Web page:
The 1970s gave us disco, bell bottom jeans and the most authentic New York films committed to celluoid.
“Dog Day Afternoon” quickly comes to mind, as does “The French Connection.”
It’s too bad the 1974 thriller “The Taking of Pelham One Two Three” isn’t mentioned in the same breath. “Pelham” might not pop off the screen like the aforementioned films. "Pelham" lacks a dynamic car chase and the emotional histrionics of vintage Al Pacino. It's still a definitive New York story told with all the gusto the city demands.
The film, based on the novel by Morton Freedgood, knows exactly how New Yorkers act and react under duress. It ain’t pretty, but it’s glorious to behold all the same.
Walter Matthau plays Lt. Zachary Garber, a transit cop forced to deal with a hostage situation on the New York Subway System. Four armed men, led by Mr. Blue (Robert Shaw), have commandeered the Pelham One Two Three line and want $1 million in cash in one hour’s time – or they’ll start killing passengers.
Garber doesn’t have much to work with, so he tries stalling the hijackers to give the city a chance to respond. Meanwhile, the hapless mayor and his inner circle worry about how giving in to the hostage takers will impact their poll numbers. The pedestrian “Pelham” remake illustrates just where today’s films too often go astray. While John Travolta burned hundreds of calories as the hyperventilating villain, Shaw rarely raises his voice.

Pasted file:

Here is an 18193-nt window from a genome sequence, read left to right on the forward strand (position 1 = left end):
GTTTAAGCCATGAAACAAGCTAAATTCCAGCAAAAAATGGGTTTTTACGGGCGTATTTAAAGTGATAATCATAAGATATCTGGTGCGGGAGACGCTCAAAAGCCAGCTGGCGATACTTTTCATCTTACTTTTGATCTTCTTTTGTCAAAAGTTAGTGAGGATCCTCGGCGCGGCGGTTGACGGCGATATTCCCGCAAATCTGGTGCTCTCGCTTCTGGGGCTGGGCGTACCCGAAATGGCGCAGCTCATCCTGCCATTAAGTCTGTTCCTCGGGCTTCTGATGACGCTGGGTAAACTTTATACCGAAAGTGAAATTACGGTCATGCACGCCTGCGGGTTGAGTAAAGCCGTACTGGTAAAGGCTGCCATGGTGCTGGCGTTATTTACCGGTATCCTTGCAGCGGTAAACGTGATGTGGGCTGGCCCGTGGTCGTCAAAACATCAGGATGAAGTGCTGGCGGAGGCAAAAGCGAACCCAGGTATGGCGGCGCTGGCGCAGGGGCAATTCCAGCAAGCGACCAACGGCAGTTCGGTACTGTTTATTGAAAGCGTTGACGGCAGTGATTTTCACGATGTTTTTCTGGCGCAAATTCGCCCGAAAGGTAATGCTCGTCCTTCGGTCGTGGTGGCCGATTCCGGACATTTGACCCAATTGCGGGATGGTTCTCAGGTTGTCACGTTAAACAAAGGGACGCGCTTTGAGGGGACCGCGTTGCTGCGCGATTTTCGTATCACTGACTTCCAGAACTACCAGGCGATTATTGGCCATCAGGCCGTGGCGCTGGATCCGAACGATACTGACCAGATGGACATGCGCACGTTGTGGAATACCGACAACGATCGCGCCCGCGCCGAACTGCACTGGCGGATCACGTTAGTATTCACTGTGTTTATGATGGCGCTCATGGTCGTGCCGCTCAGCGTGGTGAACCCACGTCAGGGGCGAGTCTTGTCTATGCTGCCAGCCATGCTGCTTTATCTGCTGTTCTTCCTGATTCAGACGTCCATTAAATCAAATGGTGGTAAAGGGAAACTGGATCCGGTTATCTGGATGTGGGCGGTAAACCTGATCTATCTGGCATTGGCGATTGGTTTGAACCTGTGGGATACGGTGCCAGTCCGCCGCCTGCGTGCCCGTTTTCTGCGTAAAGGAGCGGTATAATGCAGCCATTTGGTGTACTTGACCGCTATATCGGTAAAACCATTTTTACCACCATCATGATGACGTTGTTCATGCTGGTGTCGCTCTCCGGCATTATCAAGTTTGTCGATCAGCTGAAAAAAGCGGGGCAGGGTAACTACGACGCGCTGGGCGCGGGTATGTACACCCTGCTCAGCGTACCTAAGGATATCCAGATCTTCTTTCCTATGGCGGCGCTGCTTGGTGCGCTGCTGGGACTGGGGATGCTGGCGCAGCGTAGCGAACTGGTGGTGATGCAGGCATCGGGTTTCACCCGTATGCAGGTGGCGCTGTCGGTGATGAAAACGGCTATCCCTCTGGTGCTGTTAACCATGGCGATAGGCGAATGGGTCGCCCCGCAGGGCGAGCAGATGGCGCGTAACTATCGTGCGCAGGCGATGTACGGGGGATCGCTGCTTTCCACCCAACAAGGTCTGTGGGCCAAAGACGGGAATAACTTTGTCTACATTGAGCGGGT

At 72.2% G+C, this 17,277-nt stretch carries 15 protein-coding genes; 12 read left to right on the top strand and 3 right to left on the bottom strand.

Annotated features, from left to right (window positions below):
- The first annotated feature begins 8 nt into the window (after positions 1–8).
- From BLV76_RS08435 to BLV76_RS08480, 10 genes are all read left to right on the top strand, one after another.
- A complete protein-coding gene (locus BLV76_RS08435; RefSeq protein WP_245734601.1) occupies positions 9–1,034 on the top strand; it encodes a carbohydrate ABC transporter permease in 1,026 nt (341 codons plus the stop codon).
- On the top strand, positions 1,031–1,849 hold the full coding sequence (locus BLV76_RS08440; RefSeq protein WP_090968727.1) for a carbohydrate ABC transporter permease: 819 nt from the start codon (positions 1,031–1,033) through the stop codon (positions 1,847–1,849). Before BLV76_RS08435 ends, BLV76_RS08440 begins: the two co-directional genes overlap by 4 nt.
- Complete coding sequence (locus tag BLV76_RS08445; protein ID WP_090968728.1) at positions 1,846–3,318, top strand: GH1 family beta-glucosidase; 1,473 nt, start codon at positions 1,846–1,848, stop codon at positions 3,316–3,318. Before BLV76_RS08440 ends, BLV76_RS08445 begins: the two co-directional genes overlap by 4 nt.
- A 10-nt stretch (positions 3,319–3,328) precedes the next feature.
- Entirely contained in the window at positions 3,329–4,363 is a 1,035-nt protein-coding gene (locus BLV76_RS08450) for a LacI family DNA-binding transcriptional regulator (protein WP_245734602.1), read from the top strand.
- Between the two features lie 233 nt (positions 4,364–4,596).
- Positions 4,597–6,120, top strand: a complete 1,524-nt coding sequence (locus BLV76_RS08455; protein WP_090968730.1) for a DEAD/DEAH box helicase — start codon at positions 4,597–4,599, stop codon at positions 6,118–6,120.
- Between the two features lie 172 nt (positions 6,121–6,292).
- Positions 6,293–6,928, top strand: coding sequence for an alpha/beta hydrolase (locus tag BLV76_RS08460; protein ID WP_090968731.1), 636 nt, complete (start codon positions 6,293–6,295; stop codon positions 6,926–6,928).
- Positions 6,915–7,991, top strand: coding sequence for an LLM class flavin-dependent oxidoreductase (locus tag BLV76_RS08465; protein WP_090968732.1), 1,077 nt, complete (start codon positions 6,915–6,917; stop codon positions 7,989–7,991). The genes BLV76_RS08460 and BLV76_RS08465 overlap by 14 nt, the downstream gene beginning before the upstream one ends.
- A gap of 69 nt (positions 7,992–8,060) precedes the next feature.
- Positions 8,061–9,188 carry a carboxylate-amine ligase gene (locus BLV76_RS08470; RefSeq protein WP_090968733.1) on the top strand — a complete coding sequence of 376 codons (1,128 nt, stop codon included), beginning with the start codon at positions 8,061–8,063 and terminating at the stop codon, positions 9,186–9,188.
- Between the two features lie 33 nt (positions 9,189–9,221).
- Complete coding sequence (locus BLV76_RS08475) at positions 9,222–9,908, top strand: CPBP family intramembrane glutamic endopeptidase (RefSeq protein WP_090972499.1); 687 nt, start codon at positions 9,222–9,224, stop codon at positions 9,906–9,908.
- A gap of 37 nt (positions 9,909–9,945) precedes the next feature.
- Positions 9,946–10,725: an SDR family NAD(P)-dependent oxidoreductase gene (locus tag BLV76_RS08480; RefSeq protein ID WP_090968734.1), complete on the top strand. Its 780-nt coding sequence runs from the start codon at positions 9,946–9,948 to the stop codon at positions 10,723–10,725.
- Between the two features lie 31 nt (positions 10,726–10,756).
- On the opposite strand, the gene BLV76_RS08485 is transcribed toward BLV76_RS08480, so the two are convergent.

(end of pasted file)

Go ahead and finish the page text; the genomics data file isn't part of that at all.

Guess which screen baddie leaves more of an impression?
The plot in both films remains a model of efficiency, but the remake’s final 20 minutes becomes a silly, belabored affair. The original never suffers such a letdown.
“Pelham” knows how New Yorkers talk – and talk – and how they can’t help expressing themselves even in dire circumstances. The accents are all dead on, from Matthau talking about the “terlet” to his colleagues not willing to give those SOBs who stole their train an inch. “The Taking of Pelham One Two Three" is all New York, its coal black humor, blunt honesty and ability to rally in times of crisis.
They don’t make ‘em like “Pelham” anymore, even when they break the bank trying.